Hold onto your boos and hisses for just a second. Nixon was a crook, for sure. But he also did some good things while in office, mainly related to the environment — not least of which was founding the Environmental Protection Agency (EPA).
Okay, presidential trivia buffs. You’re up to speed. Now, let’s dive into the 10 best presidential libraries to visit on President’s Day.
*cue song “Hail to the Chief”*
In the process of compiling this list, we triangulated similar lists from across the internet while also delving into the backstory of each president and how their library came to be. We examined rankings from 10best.com, Thrillist, hipmunk.com, and many other sites.
The libraries earned points based on the following:
- Popularity and historical significance of the president
- Frequency with which the library appears in similar lists across the internet
- Variety of things to do while visiting the library
Whether you’re planning a fun and educational road trip for President’s Day, or you’re just a fan of Oval Office fun-facts, this list is for you. So read on, and learn everything you need to know about America’s 10 best presidential libraries. By the end, we’re certain you’ll love presidential libraries too.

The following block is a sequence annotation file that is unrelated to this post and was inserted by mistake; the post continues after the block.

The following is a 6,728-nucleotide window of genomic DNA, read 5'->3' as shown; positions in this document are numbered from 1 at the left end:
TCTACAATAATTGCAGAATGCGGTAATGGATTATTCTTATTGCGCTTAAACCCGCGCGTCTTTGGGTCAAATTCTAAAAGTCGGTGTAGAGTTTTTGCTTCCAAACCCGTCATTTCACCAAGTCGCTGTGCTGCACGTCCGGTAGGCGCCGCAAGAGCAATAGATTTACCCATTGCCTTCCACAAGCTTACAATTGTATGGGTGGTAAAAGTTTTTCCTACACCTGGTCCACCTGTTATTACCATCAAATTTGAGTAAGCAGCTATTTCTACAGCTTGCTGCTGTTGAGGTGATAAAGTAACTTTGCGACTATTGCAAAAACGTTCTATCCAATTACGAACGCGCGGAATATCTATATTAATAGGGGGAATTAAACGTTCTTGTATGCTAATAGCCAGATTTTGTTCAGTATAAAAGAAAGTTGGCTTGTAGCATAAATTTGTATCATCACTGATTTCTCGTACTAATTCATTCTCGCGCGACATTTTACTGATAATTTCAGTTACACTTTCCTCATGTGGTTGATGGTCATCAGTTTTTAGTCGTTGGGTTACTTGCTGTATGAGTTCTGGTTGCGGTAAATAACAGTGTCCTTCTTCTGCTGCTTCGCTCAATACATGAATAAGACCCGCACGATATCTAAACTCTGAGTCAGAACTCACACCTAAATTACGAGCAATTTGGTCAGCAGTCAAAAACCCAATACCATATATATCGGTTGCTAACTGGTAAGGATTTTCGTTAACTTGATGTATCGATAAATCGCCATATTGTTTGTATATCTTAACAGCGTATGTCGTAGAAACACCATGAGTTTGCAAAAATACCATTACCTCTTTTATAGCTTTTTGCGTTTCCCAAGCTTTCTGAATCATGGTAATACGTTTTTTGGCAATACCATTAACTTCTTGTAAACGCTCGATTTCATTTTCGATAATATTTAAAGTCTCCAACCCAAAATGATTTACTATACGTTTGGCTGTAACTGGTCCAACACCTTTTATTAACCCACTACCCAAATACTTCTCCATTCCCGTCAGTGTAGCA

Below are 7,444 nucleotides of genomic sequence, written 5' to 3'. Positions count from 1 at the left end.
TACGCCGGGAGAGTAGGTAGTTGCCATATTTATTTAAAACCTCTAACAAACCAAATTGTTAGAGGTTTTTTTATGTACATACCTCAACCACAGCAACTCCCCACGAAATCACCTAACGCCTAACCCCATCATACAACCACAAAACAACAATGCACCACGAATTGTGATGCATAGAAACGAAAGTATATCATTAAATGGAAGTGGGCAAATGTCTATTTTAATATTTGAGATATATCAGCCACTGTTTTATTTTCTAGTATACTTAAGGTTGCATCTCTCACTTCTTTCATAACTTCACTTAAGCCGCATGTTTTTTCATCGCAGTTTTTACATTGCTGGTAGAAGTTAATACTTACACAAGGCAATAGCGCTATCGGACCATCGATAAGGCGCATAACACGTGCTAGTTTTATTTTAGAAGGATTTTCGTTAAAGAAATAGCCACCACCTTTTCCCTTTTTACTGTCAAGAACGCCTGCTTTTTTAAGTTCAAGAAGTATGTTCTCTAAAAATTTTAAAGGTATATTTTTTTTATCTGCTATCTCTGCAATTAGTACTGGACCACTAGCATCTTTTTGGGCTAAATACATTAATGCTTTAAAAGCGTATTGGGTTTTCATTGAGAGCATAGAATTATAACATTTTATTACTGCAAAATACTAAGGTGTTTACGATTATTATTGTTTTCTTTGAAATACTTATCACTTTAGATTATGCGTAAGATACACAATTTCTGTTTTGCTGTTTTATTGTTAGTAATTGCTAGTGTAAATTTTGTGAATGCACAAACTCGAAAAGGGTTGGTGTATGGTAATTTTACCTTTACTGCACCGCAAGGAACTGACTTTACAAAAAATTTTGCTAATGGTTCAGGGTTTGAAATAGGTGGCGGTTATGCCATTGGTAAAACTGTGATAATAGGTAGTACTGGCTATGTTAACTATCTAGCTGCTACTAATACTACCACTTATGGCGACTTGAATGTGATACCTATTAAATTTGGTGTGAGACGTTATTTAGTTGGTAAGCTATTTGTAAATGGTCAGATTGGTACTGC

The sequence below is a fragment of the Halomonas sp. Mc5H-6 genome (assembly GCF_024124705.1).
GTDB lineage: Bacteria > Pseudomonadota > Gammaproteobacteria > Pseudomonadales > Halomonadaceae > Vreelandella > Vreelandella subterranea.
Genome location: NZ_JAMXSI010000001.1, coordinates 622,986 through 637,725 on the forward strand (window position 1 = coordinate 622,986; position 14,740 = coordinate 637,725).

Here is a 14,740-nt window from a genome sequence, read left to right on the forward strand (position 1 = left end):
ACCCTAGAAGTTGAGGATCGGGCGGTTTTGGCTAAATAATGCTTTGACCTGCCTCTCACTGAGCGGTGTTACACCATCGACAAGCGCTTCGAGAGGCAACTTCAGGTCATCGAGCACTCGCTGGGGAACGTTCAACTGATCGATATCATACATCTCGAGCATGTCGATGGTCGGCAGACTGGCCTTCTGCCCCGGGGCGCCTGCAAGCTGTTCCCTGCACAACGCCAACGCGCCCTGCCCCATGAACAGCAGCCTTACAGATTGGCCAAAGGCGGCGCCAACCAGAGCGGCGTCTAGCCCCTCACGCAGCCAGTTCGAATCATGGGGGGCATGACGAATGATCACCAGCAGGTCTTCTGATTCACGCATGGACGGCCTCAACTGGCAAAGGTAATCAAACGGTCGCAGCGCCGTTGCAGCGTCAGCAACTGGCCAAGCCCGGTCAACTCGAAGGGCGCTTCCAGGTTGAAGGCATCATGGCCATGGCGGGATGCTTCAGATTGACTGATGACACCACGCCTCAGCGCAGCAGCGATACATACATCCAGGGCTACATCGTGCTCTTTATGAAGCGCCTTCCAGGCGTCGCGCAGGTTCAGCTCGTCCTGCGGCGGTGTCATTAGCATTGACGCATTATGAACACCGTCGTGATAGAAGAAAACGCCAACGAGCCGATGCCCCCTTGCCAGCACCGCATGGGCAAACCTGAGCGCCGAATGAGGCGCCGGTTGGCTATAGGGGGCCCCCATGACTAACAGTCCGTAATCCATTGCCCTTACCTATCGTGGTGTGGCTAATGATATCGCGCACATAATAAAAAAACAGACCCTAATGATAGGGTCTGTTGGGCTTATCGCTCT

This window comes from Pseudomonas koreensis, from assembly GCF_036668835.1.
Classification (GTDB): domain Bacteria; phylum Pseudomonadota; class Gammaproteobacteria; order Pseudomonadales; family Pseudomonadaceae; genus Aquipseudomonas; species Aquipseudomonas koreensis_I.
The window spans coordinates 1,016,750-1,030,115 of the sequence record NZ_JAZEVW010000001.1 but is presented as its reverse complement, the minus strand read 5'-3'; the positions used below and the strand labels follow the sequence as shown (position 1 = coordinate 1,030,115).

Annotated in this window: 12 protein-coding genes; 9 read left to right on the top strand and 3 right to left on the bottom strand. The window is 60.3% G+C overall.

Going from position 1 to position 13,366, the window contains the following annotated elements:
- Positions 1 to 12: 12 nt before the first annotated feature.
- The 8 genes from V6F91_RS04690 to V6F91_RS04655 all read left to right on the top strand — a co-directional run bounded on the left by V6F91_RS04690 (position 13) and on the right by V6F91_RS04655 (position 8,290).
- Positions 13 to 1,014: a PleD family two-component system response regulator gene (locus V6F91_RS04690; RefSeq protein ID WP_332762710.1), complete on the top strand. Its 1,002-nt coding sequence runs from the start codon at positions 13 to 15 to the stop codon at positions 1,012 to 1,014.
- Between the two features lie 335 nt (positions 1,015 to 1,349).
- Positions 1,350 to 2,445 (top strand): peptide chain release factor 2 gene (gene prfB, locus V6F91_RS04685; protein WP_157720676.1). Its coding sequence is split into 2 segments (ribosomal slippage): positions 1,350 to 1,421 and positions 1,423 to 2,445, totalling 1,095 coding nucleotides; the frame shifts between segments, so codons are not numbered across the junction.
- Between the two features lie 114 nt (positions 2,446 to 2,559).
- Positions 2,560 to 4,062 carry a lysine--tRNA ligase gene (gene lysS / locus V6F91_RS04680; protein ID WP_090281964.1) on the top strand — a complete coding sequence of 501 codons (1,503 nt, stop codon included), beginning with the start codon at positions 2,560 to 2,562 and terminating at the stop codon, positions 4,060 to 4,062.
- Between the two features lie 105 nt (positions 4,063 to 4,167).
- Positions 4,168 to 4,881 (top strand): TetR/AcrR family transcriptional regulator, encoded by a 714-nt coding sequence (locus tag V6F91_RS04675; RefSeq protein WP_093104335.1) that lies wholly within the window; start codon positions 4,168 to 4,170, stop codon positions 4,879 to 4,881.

The Most Interesting Presidential Libraries
Franklin D. Roosevelt Presidential Library and Museum
Where to Stay When You Visit: Journey Inn Bed & Breakfast
Stand and salute the original Presidential Library. FDR’s library is built on the grounds of his family’s estate in Hyde Park, NY. At the library, you can see FDR’s personal papers and items related to local and naval history, as well as Eleanor Roosevelt’s collected papers and family documents. Her work is an important part of the Roosevelt legacy.
Historical periods covered in the museum range from the Great Depression to World War II. And the library doesn’t shy away from sensitive subjects like WWII-era Japanese-American internment.
Visitors can travel back in time, reliving the days of radio while listening to one of FDR’s famous Fireside Chats in a period-appropriate room. History buffs will also enjoy touring a reconstruction of Roosevelt’s White House Map Room.
Admission to the Presidential Library and Museum also covers admission to the Roosevelt Home. So much history, all in one spot, is not to be missed.
Did you know that in Roosevelt’s time, many people never realized he suffered from polio? That’s a level of privacy that’s hard to imagine in the age of social media.
John F. Kennedy Presidential Library and Museum